The regular crystal structure is a defining property for metals. It has been known since the 1960s that certain alloys can be transformed into a disordered state. This is done by rapidly cooling them down to room temperature from their liquid phase, whose atomic structure is reminiscent of glass. For a long time, the possibilities for processing were limited. In their article "Thermoplasticity of metallic glasses: Processing and applications", OeAW researchers Baran Sarac and Jürgen Eckert from the Erich Schmid Institute of Materials Science (ESI) show what progress has been made and how better processing methods open the door to new applications.
First comprehensive overview since the 60ies
"I have been researching metallic glasses since my master’s and doctoral theses at Yale University and, together with my boss Jürgen Eckert, we have summarized our own results and other work from this area to provide a comprehensive overview of the state of research and a wide range of current and potential areas of application for the first time since the 1960s. At first, alloys were restructured from melts to glasses by very rapid cooling. Today we use different glass formers from several elements, including transition and precious metals as well as possible semi-metal additions, to mass produce them at relatively low cooling rates and can manipulate the properties much better through the application of pressure and temperature," says Baran Sarac from the Erich Schmid Institute of Materials Science.
Glasses become malleable
With classic processing methods, high temperatures are usually applied, as a result of which metallic glasses crystallize and lose their special properties. Thermoplastic methods developed since 2005, on the other hand, make it possible to bring the materials into different shapes and provide them with almost any structure. "We start with disks, plates or pellets, which are formed by ultra-rapid cooling of metal alloys. We then treat these with heat and pressure while they have a honey-like viscosity. Relatively favorable process conditions at around one third of the melting temperature allow a sufficient time window to deform them and create micro- or even nanostructures on these materials. The glass structure is retained after cooling," Sarac says.
There are still limits to the size of the pieces that can be produced; expansions of more than a few centimeters are still a long way off. But thanks to the thermoplastic processes, the materials can now be processed. The extremely tough metallic glasses can be used where steel or titanium is not strong enough, for example, to make joint implants that last longer and do not struggle with abrasion. But that is just the tip of the iceberg.
From artificial organs to invisibility cloaks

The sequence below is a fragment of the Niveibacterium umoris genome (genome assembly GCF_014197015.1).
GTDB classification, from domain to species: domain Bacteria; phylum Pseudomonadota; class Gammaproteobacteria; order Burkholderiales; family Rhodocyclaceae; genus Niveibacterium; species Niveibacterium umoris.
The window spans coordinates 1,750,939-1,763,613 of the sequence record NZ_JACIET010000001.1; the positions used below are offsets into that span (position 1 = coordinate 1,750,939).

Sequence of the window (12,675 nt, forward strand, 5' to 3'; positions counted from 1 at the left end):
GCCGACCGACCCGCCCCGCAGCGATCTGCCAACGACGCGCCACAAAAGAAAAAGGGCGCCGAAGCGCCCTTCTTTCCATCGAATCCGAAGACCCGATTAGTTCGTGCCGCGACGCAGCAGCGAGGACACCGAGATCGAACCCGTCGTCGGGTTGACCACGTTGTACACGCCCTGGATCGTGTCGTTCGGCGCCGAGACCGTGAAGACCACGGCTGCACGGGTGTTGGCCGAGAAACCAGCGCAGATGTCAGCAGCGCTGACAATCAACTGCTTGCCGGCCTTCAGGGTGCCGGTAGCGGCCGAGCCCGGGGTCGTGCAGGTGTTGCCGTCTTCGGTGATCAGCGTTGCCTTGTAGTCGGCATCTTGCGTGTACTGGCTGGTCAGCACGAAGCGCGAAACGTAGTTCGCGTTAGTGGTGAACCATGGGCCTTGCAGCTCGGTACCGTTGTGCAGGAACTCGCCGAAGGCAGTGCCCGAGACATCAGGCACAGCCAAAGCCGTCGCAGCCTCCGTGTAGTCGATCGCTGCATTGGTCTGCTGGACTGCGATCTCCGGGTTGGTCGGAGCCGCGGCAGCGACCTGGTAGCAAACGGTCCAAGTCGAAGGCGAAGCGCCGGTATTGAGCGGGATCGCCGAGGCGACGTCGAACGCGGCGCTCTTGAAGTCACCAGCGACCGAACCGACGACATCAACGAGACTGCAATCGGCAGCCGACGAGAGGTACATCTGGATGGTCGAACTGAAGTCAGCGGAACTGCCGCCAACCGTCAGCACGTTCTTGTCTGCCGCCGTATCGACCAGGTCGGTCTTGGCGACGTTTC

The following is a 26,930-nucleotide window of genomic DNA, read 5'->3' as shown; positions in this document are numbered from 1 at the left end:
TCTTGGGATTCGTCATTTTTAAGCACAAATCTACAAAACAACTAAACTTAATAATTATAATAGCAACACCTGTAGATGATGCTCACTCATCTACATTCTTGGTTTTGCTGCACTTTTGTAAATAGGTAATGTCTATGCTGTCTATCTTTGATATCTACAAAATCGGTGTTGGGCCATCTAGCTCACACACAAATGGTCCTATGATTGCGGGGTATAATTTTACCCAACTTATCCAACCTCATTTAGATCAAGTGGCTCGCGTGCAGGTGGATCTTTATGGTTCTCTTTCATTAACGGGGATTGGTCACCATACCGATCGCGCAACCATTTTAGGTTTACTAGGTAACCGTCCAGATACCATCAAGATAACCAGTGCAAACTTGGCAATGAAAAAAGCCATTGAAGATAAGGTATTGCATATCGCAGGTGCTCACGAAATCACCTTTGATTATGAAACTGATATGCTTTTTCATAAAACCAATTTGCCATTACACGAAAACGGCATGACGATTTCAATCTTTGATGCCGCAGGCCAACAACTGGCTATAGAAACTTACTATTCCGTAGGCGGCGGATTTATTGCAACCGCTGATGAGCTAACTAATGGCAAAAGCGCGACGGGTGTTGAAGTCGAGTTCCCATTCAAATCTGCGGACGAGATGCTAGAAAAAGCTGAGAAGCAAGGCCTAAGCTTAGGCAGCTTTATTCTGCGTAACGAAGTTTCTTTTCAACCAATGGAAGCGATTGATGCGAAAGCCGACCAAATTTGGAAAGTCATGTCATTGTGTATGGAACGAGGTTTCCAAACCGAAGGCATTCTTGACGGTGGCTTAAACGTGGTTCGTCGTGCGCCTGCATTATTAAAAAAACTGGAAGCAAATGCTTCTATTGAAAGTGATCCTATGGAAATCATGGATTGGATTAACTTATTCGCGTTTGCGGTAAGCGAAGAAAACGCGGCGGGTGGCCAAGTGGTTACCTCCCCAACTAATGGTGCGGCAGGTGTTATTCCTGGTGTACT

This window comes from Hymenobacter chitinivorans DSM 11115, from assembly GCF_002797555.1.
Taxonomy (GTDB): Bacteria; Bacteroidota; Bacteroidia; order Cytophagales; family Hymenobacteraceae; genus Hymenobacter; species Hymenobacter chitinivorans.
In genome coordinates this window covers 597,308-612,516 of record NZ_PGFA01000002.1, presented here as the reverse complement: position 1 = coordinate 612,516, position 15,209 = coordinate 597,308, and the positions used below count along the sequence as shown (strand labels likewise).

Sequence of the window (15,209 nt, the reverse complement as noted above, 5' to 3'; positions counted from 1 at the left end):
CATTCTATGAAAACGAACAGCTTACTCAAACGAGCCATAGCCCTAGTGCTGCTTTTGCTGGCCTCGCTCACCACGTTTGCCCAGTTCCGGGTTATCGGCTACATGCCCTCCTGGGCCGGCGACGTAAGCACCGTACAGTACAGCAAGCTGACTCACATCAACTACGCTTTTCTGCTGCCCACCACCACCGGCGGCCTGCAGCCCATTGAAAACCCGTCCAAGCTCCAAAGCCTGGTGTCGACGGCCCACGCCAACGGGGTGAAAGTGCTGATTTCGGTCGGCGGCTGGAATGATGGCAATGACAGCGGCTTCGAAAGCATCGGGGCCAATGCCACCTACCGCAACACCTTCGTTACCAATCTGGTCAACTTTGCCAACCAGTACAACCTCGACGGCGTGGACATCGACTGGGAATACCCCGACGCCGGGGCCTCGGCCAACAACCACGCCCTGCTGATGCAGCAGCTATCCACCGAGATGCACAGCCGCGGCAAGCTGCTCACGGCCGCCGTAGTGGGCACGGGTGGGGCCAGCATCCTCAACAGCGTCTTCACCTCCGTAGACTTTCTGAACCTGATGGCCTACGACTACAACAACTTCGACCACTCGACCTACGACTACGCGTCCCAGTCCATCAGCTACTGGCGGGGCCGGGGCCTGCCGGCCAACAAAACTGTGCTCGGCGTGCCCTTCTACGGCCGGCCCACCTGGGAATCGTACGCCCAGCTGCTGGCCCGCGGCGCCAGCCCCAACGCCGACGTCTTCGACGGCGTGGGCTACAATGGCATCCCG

"Different geometries and structures give metallic glasses a wide variety of interesting properties. They have the potential to enable breakthroughs in medicine, renewable energy and electronics," Sarac says. Metallic glasses with net-shaped, hair-like nanowires, for example, are biocompatible and are ideal as scaffolds for biological cells, for example, if organs are to be cultivated in the laboratory in the future. The optical properties of such nanowires can be very finely tuned by the structure, making "invisibility cloaks" conceivable, which can make objects invisible under light with certain wavelengths. High aspect ratio nanopatterning can also store energy as heat very efficiently. The materials can be formed into micro-scale textures to create extremely water-repellent surfaces. In electronics, thermoplastically formed metallic glasses can be used as information storage with very high density.
Porous structures made of metallic glasses store enormous amounts of kinetic energy, which could help protect satellites from micrometeorites. The magnetic properties are also unique and allow the production of transformers with unprecedented efficiency. These materials are also very well suited for hydrogen storage and production, micro fuel cells, and blood sugar sensors. The glasses examined so far are mainly based on iron, zirconium, titanium, magnesium, or precious metals, which are then alloyed with other metals or semi-metals. The number of potential metallic glass alloys is huge, and nobody knows which new glass properties are still waiting to be discovered.
"One must not forget that we are just at the beginning of exploration, and yet the number of possible applications is already enormous. The use of artificial intelligence and other new methods are accelerating the discovery of new alloys and structures. In the future, metallic glasses will replace other materials in many areas because they can do almost everything better. The next ten years will be very exciting because we will learn to combine the interesting properties and to master the glasses better," Sarac says.